3. THE HOT CHICK DIES SECOND
Casey Becker’s terrorizing and subsequent death was unique and one of a kind, even within the Scream film foursome. There was something so real about a pretty girl alone in the house, the 50 phone calls the killer makes, the inclusion of the parents. It was cold and shocking. In Scream 2‘s copycat killer plot, Cici Cooper suffers a similar chain of events, which took the superficial elements of the original Casey scene (the blonde alone, the phone calls, the safety check, the creeping, the chase, the kill) and compressed them. The scene succeeded as a tightly paced terror train charging at the seven-time TV Buffy The Vampire Slayer, almost cockily in spite of the fact it lacked the sustained suspense, gore quotient, and mournful resonance of the scene it was aping.
Which is why it’s a little tragic that the diluted formula of Cici’s kill would become a recurring sequence instead of the superior source it was based on (Casey’s). Blonde Sarah in Scream 3 becomes the recipient of the next duplication, only even more diluted, doubling the window smash and backstab of SMG without a cool chase or lovely sailing through the air. Scream 4 broke the forth wall by vocalizing the trope and offered a more intelligent effort when offing Olivia, but nonetheless we saw the timing and choice of victim coming because it has become a cliche after Scream 2. In comparison, the original Scream relied on tormenting Sidney as well as backstory intrigue to push the story forward through the first two acts.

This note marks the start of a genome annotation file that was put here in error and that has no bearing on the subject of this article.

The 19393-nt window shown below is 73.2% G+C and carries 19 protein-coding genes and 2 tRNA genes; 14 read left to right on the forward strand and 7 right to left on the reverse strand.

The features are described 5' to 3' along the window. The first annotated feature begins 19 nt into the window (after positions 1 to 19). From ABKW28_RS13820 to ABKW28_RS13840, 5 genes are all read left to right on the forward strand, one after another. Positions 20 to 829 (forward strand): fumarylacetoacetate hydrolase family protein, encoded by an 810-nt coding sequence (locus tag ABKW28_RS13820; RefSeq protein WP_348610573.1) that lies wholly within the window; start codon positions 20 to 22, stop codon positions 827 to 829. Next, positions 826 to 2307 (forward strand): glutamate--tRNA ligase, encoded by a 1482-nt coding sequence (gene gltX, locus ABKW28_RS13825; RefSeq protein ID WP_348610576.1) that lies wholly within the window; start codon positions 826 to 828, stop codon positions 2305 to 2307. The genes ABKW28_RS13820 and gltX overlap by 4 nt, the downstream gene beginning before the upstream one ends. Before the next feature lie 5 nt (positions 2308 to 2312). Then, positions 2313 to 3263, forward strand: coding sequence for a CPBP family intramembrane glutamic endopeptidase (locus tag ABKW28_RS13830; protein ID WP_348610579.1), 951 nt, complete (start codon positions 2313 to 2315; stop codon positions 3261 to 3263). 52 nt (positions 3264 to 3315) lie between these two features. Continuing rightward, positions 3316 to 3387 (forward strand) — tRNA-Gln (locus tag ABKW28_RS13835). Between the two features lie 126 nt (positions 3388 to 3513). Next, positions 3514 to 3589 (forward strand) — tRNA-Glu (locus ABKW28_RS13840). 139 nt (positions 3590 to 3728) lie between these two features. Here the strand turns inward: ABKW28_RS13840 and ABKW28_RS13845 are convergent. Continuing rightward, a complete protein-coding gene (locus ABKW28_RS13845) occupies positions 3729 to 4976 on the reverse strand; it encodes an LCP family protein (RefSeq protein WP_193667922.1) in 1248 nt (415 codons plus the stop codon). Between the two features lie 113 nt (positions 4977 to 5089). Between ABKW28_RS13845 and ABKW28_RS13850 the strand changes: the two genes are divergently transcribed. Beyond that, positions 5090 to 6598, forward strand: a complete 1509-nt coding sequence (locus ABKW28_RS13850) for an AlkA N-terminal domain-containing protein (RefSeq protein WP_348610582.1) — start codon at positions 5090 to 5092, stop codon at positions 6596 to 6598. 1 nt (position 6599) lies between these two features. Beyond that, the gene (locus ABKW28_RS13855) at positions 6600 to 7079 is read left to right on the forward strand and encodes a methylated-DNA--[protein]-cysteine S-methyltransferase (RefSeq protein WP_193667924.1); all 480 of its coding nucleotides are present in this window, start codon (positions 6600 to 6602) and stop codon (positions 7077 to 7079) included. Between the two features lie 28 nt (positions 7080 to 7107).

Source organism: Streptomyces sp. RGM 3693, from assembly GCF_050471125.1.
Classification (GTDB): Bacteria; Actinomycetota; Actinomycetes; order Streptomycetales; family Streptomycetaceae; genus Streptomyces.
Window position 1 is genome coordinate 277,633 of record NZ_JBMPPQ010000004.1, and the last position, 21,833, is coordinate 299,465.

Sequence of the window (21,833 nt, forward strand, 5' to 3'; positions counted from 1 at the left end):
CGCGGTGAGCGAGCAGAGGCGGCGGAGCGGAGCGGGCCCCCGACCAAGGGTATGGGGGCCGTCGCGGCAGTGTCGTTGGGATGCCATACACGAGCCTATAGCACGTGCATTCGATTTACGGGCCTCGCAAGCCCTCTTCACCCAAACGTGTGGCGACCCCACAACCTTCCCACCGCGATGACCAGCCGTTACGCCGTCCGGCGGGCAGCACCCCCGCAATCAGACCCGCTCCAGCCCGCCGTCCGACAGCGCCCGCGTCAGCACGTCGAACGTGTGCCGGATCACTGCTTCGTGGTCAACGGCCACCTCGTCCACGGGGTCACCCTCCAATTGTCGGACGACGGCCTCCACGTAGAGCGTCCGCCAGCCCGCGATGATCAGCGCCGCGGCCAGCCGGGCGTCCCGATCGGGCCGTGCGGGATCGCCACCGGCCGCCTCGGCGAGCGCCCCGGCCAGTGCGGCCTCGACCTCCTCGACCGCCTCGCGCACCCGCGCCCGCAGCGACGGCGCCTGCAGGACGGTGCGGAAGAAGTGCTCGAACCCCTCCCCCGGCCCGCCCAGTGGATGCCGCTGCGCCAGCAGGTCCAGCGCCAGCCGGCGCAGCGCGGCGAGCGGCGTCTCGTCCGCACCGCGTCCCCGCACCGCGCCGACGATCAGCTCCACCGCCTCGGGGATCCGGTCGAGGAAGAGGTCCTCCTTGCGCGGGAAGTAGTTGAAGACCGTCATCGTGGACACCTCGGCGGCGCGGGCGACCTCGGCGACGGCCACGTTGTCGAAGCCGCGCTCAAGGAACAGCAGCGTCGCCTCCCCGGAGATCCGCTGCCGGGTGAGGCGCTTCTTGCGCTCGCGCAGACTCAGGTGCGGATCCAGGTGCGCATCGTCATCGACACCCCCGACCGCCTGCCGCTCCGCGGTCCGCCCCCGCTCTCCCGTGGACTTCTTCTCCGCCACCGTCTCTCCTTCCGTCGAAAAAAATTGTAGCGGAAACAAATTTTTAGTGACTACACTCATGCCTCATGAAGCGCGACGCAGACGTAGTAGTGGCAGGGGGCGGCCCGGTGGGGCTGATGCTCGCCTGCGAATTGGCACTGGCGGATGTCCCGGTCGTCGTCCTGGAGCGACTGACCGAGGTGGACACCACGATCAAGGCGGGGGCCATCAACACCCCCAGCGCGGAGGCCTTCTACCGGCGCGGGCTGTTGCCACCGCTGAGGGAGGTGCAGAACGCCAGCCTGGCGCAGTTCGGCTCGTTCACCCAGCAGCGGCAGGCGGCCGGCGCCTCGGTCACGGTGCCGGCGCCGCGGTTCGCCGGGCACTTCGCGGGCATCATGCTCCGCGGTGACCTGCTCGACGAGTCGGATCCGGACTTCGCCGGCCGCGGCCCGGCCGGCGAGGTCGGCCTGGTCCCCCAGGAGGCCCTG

Coming on the heels of Scream‘s success, Scream 2 had a lot to prove and needed to exceed the original in mayhem to show sequels could be equals. It proved its point well, so there was no need for the next movies to do the same. Scream 3 and Scream 4 earned the right to have more breathing room at this stage in each film but instead followed Scream 2 in a game of one-upmanship against each previous installment.
4. GHOSTFACE, UNMASK THYSELF!
Even in Scooby Doo the badguys had to be physically restrained while one of the gang pulled their mask off to see who the culprit was, but after Scream 2 the main killers cheesily did the honors themselves as if to say “Aha, look! I did it! It was meeeee!” The beauty of the climactic reveals in the original Scream was that there wasn’t an unmasking or disrobing – the movie appreciated the intelligence of the moviegoer enough to convey Ghostface’s identity through the batshit actions of Billy and Stu – I don’t think anyone had a hard time connecting the dots there.
In Scream 2, the killer unmasking himself happened for the first time, so got a free pass. Plus Mickey doing that had a very good motivation – it fed into his plan of playing Sidney against Derek on-stage in the theater of their lives. Plus he intended on being caught and wanted to get as much credit out of the situation as he could anyway. My point is that the unmasking was part of his character and showed us how his mind worked.